Switch to other party members for conversations
Sometimes another party member's Race or Class can open up additional dialogue options in conversations, or gives you a better chance to roll successfully if they have higher stats than you.
Switch to a companion who has Darkvision to see better
If your character doesn't have the Darkvision feature, switch to a party member who does in dark areas to save you switching about your inventory to equip a torch, or scramble to find candles to light.
AC is a character's Armour Class, and represents the number enemies have to meet or beat in order to land a hit on them.
You can quick sell (sort of)
Although we haven't come across a way to mass select items while selling, you can right-click any item in your inventory and select 'add to wares'. Then, the next time you're trading at a shop you can select the 'sell all wares' option while in the 'trade' tab.
Baldur's Gate 3 advanced combat tips and tricks
This advice is for people looking to dig into the more nuanced ways you can manipulate combat in your favour.
Here's our advanced combat tips and tricks for Baldur's Gate 3:
Add potions to your combat hotbar
All those potions you're amassing can be used in combat to increase more than just your HP. You can increase speed, give your party resistances, coat weapons with poison or sharpness - and more! To quickly use potions, we recommend dragging them to your hotbar.
Speaking of potions...
You can throw potions
If a party member doesn't currently have a potion in their inventory, another party member can throw the potion they need at them by using the Throw Bonus Action. Or, you can throw harmful potions at enemies. We haven't seen this happen ourselves, but apparently a potion can even apply to multiple allies if they're in the splash radius.
Be wary of 'Concentration'
Some spells require Concentration, which means you have to concentrate to keep them up. You'll do this automatically but it means that people can break your concentration if they attack you, or if you cast another Concentration spell (so don't choose loads of 'Concentration' spells because they'll cancel each other out).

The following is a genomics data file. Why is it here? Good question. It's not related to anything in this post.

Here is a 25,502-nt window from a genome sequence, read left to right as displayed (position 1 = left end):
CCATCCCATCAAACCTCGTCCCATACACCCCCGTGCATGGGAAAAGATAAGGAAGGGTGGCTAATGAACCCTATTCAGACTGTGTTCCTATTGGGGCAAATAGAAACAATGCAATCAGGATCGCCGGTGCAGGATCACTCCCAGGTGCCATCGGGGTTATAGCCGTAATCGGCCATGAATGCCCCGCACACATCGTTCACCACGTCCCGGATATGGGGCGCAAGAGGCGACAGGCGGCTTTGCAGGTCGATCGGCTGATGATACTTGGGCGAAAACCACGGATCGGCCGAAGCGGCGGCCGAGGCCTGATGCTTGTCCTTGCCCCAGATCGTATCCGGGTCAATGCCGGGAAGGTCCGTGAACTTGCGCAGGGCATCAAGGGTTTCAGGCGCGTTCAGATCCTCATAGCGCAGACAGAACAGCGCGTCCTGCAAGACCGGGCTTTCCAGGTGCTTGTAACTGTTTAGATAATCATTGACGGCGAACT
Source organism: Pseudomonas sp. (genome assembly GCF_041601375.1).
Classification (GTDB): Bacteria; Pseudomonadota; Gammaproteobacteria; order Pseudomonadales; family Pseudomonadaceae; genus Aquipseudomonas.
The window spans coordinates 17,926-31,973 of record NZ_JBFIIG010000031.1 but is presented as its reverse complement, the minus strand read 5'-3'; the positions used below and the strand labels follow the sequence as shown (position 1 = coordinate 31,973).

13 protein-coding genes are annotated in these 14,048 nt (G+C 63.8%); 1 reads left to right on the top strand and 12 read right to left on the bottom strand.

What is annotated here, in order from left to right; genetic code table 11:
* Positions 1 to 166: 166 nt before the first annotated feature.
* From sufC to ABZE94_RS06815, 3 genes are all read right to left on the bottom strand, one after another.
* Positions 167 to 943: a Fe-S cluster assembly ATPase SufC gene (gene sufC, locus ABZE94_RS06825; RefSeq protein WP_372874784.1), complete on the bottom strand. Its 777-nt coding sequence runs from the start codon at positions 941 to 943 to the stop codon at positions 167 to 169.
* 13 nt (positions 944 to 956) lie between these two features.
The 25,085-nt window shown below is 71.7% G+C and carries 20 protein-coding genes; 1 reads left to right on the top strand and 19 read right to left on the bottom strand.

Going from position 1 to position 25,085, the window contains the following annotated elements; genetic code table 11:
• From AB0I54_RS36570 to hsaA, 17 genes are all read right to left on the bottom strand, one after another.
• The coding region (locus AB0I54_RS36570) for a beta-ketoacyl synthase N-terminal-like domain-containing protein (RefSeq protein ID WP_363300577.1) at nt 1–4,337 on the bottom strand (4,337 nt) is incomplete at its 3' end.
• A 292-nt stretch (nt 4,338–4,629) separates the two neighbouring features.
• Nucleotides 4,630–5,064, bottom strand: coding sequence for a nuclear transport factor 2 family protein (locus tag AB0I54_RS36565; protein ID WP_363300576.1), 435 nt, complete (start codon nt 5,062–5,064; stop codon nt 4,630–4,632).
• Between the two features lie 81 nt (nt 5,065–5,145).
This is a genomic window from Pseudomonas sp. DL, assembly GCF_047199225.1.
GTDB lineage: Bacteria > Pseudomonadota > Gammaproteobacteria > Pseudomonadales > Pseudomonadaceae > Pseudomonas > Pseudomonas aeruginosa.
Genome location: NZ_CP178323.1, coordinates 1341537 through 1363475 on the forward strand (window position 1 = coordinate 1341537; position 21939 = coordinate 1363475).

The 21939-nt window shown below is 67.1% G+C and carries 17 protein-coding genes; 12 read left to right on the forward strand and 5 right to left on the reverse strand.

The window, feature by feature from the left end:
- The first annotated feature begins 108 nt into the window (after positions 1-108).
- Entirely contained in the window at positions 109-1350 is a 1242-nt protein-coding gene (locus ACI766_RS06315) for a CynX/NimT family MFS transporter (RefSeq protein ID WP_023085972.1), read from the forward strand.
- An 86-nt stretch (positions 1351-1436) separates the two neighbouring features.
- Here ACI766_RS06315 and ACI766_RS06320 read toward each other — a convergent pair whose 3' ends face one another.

There's a War Caster feat that improves your chances of maintaining concentration, though, so consider taking it.
Look out for 'Advantage' perks
Advantage means you get to roll two die and take the highest result, so it gives you a much better chance of succeeding. Disadvantage, meanwhile, does the opposite: has you roll two dice and take the lowest result.
Inspiration is something the game grants you when you do something of note. It gives you a free reroll whenever you need it. Inspiration sources range from reading certain books, to making particular decisions, to combat achievements.
You can switch to turn-based on the fly
You can force the game into turn-based mode by pressing Shift + Space, or by hitting the big button on the right-hand side of the bottom of the screen. This is particularly useful for when you're trying to do something sneaky with precision.
Control the battlefield with positioning
Enemies can't hit you if they can't see you! Well... most of the time. In general, you'll want to hide behind parts of the environment when it's not your turn so enemies either don't have sight of you, or their long-range shots can't land.
Party members who have long-range abilities or attacks like bows and magic are also well-suited for positioning on high ground, then firing at enemies below, preferably who can't target that character. Or, you can attack, then walk away from their line of sight and end the turn. Then, walk back and attack when it's that characters turn again.
Use Grease and combine elements
Grease is a great spell, or throwable, that coats an area of the ground, slowing enemies who walk in it, and potentially causing them to get knocked prone. You can also do things like set fire to the pool of grease and cause AOE damage to those caught in it.
Combining elements and the environment in general is a great way to cause lots of damage, but grease is a nice and easy way to quickly and consistently do so - with the added benefit of slowing and knocking enemies prone.
Increase your chances of landing a spell
To increase your chances of successfully landing a spell on someone, increase your spellcasting ability (Intelligence, Wisdom or Charisma, depending on Class) as high as you can. This will raise your Spell Save DC (difficulty check), which is the number enemies have to roll to beat.
You get a +1 with 12 points in a spellcasting ability (like Intelligence), +2 with 14 points in it, +3 at 16, +4 at 18, and then +5 at 20. Push it as high as you can go.
Your Spell Save DC also rises as you level up. This is called your proficiency bonus and relates to the level of your spellcasting class. You get a +2 bonus for being levels one-to-four, a +3 bonus for being levels five-to-eight, and a +4 bonus for being levels nine-to-12, which is as high as you can go in Baldur's Gate 3.
For reference, the Spell Save DC formula is 8 + spellcasting ability modifier + proficiency bonus.
Hope you have a great time playing Baldur's Gate 3!